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Workings of the Program
Sharing Science
Kids Teaching Kids
On-Line Physics
Enrichments
Collaboratives

 

If you would like any information on these or other collaborative programs please use the following e-mail address: send mail to kskrutvold@uswest.net.

"Be An Einstein....Ask Why?"

The "Be an Einstein....Ask Why?" program was developed and implemented to create the interactive sharing of science between elementary first graders and high school physics students. Elementary Students ask specific science questions, from general to specific concepts, of my physics students. It is then the task of my high school physics students to answer these questions through the use of drawings, models, demonstrations, or laboratory experiences. The method of answering the questions must be done creatively, so that the elementary students can understand and visualize the responses. As a result of trying to develop age-appropriate answers, the physics students oftentimes are involved in the assembly of simple, inexpensive demonstrations and lab set-ups for active use in the elementary classrooms.

An important aspect of this activity was the enhancement of the physics students' skills in adapting materials and equipment for use in the answering of the questions. Our suggestion to utilize visual methods was made to ensure that both the physics and elementary students had a clear understanding of the concepts used in answering the questions that were asked. It should be noted that many of the physics students had little or no previous experiences working creatively within a framework of this type. This part of the activity became a real confidence-builder for my physics students.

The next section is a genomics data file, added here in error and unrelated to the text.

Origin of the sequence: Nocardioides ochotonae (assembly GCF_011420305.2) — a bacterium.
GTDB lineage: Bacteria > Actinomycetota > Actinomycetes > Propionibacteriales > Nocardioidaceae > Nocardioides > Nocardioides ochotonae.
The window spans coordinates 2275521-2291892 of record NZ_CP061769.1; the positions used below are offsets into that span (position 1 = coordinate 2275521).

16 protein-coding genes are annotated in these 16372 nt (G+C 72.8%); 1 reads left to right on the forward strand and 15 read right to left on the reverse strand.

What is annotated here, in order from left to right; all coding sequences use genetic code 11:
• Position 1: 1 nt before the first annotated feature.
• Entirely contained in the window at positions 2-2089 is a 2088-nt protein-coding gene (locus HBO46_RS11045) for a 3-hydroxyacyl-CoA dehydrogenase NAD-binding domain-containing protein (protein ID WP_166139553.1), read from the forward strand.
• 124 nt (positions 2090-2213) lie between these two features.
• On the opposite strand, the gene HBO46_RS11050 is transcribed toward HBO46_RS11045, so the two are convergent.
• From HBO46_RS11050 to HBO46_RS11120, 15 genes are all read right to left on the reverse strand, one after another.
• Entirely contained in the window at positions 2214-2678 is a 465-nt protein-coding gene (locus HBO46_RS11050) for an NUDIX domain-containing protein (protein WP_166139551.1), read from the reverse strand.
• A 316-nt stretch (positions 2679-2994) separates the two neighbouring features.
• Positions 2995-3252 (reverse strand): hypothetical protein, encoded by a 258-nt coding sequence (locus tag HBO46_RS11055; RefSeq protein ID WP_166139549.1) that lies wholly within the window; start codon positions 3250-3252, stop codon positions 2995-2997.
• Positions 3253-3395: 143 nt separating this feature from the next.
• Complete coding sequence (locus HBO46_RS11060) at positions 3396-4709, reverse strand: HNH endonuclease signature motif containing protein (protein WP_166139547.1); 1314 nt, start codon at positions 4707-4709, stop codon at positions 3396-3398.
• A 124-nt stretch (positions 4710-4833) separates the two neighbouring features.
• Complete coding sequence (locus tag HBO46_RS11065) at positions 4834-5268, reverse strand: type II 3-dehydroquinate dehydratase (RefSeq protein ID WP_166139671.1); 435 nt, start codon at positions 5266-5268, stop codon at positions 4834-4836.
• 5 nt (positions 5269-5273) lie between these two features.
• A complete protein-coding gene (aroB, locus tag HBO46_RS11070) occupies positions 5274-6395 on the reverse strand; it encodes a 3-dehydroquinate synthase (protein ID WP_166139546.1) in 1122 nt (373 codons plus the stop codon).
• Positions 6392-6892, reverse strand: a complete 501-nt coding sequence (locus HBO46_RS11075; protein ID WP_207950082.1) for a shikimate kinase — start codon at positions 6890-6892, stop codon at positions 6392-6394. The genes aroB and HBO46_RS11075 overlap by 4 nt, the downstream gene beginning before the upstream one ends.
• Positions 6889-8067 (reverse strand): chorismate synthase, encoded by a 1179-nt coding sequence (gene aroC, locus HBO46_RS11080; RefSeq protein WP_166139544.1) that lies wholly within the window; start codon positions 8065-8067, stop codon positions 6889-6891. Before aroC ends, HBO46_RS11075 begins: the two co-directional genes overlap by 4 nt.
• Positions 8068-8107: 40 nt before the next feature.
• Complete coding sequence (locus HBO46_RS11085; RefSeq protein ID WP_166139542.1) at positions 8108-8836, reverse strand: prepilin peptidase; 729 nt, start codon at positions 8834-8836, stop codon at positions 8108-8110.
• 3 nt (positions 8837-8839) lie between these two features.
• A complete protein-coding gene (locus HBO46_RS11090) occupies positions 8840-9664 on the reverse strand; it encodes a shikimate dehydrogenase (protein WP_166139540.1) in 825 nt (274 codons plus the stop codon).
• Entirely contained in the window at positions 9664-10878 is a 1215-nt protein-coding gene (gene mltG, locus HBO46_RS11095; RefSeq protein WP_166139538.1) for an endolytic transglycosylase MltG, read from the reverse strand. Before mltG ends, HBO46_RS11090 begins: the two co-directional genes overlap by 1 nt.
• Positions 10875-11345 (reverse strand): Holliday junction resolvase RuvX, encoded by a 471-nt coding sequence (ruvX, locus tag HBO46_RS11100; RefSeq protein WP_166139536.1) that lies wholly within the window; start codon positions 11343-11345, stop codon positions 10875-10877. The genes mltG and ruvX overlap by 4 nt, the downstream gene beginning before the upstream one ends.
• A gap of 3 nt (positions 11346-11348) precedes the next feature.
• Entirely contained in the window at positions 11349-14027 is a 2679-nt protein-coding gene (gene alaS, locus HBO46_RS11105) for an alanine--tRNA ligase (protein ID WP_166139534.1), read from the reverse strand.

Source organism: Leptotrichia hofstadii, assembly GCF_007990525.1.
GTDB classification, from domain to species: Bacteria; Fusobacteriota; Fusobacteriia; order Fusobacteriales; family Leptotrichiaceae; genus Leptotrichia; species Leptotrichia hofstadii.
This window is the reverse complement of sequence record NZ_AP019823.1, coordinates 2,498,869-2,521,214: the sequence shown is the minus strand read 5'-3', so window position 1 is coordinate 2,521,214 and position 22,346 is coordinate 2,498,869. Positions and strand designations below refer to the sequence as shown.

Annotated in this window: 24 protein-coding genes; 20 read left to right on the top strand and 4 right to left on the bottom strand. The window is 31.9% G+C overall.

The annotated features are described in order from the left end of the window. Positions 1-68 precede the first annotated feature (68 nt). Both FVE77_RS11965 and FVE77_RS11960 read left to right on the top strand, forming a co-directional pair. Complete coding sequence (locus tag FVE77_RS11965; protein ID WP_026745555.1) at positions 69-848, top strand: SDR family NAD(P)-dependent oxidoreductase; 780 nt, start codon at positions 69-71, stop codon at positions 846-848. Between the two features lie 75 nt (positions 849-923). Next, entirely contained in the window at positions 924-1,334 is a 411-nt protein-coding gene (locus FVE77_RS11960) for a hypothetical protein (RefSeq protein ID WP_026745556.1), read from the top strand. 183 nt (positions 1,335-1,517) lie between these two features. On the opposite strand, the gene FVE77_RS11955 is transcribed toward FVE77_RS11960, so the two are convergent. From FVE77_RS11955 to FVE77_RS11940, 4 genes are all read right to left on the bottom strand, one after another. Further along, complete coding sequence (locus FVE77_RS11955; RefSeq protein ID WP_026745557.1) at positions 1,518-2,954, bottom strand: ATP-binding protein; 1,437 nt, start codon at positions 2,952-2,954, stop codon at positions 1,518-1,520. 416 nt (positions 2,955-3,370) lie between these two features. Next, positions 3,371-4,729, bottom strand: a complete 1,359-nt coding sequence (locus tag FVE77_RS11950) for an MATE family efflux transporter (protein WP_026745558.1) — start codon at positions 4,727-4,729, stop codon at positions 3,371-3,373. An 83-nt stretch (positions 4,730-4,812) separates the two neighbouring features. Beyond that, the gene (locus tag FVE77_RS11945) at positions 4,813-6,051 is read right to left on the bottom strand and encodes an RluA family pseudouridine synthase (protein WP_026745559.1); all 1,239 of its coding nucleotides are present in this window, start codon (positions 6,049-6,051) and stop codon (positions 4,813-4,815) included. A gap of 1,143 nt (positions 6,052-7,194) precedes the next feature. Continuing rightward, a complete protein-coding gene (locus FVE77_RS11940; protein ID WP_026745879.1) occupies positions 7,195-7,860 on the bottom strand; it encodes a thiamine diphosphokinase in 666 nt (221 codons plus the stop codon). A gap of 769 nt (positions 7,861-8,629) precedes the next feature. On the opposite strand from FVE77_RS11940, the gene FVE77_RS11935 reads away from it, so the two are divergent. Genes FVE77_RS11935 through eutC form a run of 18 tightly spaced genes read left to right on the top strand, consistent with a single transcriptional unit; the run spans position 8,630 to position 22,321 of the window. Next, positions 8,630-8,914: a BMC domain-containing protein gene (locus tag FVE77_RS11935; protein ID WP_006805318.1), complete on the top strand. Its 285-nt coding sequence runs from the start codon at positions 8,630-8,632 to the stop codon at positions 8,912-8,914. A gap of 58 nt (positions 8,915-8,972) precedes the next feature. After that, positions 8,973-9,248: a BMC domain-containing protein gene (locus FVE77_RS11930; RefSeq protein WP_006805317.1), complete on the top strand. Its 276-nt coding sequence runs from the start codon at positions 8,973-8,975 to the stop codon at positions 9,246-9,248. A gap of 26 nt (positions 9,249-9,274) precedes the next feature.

The physics students receive varied suggestions from Ms. Edward and myself to optimize a variety of methods in answering the questions, but under most circumstances they were left to their own devices to provide the appropriate answers. This provided the opportunity to creatively develop; build, test and prepare the answers for themselves.

The program challenges students at both levels to be curious, rather than just looking something up in a resource or textbook and writing down what is observed.

Once the elementary students receive their answers, the elementary teacher reinforces the answers with demonstrations or hands-on activities received from my high school students. Once the answers have been presented, the elementary students are allowed to try the demonstrations or labs themselves. On many occasions the younger children ask if they can bring the materials home to show their parents, so the whole family becomes involved. A component of the program that should not go unmentioned is that the questions asked are in most cases from specific individuals, therefore, the answers presented to them are personalized in letter or narrative form to that particular student from the physics students at the high school. This personalizes the connection between the elementary students and high school students.